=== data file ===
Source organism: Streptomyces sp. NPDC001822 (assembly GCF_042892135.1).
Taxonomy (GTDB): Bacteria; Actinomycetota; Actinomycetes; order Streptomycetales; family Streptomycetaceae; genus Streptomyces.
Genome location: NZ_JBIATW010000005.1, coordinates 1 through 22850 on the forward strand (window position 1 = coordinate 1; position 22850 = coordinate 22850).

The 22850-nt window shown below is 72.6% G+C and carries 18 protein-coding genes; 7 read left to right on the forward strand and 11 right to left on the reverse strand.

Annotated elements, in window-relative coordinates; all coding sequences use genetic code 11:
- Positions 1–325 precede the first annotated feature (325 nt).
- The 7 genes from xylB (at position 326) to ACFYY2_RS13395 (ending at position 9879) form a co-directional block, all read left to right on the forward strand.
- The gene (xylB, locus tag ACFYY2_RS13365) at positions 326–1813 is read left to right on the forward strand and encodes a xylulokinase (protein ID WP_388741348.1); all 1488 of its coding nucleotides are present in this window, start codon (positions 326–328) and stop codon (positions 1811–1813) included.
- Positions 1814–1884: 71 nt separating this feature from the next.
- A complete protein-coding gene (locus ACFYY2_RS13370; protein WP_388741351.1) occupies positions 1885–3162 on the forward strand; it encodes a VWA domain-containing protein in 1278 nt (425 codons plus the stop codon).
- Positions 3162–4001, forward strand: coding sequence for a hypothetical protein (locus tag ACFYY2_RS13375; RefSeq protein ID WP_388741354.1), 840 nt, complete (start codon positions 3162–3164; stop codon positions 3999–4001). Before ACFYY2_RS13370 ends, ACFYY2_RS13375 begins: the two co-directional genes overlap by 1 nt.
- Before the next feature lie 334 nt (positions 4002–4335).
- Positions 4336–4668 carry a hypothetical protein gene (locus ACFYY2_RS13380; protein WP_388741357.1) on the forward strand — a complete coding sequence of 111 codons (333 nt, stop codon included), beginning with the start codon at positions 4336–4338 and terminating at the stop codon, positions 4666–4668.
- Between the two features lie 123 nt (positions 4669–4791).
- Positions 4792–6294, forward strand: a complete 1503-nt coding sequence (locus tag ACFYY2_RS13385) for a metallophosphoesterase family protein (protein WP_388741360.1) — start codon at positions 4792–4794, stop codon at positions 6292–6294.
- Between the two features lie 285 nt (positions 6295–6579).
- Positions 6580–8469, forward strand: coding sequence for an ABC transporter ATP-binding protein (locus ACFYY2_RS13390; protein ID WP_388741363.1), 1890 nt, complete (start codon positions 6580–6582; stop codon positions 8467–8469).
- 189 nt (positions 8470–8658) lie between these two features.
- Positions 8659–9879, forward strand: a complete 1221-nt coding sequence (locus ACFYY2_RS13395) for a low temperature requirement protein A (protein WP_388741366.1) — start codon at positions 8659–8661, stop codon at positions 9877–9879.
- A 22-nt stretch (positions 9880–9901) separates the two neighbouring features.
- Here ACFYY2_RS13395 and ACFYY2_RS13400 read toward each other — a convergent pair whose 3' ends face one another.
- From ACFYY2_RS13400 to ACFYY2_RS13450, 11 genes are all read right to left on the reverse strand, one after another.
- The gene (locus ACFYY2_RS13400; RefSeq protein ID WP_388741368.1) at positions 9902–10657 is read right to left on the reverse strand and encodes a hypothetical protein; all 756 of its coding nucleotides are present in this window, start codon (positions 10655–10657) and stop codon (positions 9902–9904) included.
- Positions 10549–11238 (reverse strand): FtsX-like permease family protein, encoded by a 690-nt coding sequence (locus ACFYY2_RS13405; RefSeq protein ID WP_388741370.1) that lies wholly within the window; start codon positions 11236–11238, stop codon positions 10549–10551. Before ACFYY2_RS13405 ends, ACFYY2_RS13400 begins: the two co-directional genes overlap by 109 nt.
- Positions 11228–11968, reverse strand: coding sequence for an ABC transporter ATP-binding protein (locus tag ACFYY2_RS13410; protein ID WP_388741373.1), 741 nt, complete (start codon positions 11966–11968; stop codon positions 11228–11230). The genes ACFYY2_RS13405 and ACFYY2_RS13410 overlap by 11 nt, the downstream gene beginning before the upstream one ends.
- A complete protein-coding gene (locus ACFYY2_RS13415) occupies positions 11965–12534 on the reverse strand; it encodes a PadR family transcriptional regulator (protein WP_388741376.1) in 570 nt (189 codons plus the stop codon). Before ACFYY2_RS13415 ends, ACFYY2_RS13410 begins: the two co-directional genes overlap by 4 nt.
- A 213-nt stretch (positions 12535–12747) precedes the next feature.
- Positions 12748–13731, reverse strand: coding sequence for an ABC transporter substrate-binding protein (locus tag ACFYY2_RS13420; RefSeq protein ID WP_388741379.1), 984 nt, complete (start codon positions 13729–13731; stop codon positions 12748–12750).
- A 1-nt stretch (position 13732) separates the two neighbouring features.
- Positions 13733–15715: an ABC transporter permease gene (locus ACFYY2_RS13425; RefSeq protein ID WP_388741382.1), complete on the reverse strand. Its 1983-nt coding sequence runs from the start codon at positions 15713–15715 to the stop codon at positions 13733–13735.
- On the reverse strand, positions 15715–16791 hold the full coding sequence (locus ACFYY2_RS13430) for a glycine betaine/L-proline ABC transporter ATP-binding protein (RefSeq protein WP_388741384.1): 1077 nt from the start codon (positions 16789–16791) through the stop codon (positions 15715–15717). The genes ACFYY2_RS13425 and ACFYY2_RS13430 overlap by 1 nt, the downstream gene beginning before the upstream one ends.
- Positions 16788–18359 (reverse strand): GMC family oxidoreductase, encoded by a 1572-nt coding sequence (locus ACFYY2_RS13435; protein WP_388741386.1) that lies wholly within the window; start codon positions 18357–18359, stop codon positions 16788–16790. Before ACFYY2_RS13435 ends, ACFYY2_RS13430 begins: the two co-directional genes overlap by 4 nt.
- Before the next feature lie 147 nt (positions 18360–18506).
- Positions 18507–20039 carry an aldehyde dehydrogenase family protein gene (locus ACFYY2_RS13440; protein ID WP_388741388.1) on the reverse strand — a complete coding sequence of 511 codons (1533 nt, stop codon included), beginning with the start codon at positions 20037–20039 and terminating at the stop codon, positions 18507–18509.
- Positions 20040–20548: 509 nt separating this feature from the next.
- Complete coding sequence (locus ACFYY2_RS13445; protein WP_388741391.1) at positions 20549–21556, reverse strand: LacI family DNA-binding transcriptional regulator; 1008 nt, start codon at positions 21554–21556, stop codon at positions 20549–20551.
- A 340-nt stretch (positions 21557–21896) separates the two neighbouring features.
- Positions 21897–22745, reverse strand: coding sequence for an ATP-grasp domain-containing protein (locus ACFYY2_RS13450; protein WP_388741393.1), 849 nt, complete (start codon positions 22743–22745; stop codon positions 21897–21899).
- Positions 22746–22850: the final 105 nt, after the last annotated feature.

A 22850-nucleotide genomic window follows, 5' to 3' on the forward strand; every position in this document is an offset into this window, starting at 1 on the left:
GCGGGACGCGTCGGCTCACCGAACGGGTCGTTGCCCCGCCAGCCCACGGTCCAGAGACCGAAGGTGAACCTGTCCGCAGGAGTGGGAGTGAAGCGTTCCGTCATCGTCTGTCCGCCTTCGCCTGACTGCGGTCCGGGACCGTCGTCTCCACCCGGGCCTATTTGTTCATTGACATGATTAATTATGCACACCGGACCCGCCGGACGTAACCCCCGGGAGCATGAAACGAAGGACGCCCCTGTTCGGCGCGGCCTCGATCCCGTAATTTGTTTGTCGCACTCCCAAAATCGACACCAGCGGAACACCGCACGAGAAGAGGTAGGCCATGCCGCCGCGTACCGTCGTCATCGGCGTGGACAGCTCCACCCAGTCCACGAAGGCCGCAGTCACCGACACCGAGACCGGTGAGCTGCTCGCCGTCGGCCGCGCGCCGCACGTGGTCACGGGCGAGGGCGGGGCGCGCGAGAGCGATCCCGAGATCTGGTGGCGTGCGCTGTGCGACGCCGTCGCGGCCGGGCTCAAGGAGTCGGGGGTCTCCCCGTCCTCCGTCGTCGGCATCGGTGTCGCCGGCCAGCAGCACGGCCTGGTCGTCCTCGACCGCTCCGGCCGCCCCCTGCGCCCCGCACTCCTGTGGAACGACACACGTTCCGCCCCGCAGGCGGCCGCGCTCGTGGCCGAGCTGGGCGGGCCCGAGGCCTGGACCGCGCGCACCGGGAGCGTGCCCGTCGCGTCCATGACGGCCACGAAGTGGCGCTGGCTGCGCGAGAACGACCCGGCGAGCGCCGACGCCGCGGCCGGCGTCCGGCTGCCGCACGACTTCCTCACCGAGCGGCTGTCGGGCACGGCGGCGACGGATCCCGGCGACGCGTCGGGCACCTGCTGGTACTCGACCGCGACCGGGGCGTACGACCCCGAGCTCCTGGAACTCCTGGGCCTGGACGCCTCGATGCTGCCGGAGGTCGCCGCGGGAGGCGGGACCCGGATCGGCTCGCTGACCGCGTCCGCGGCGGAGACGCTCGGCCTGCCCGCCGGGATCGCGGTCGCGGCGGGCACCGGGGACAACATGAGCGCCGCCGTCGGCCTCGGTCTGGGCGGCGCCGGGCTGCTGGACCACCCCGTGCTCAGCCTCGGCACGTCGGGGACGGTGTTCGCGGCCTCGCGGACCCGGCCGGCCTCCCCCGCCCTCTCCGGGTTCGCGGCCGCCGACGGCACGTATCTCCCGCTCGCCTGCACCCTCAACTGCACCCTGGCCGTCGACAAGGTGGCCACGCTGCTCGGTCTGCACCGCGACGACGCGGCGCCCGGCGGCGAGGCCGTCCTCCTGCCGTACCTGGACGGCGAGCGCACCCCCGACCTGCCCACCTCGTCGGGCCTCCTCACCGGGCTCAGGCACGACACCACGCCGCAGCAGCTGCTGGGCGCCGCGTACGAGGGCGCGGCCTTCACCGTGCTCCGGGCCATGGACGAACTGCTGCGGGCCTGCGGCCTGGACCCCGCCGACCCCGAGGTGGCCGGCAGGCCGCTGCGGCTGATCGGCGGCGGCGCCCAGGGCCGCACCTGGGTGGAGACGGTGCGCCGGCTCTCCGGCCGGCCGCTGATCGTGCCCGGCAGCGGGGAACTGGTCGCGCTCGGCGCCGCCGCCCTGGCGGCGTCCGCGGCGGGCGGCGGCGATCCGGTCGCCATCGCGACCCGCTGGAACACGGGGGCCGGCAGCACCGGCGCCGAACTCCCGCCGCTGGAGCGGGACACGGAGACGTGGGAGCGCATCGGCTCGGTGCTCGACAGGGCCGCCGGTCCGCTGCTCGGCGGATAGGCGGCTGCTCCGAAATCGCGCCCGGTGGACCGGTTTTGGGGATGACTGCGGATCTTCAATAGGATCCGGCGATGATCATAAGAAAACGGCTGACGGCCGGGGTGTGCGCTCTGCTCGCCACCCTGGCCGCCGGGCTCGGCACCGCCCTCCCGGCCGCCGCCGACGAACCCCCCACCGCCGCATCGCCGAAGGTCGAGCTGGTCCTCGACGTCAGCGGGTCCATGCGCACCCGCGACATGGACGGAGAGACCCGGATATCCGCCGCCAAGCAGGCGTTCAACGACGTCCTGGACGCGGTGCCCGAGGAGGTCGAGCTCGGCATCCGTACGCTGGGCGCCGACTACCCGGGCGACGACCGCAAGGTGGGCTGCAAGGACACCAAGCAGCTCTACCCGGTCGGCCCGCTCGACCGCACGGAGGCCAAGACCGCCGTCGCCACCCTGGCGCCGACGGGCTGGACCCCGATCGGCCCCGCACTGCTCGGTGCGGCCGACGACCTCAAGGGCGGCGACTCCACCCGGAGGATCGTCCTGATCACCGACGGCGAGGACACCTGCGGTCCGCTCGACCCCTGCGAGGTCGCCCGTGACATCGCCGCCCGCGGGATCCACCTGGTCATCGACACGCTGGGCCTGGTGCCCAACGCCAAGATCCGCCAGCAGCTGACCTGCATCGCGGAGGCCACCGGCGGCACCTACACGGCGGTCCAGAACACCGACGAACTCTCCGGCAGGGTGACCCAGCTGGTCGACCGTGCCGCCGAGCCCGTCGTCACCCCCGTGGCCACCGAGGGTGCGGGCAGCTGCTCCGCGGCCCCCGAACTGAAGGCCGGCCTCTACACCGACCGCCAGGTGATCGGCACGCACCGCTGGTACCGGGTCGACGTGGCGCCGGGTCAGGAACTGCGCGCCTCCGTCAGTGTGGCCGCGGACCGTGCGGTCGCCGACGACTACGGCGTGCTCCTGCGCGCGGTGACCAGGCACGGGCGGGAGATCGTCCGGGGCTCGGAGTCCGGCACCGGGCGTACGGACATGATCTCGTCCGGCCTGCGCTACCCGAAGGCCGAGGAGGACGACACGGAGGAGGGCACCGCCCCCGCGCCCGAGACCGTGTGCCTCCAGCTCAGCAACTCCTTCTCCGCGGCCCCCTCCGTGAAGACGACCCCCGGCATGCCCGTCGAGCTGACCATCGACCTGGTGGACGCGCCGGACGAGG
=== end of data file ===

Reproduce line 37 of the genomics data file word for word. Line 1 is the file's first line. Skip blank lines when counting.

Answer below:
- A 340-nt stretch (positions 21557–21896) separates the two neighbouring features.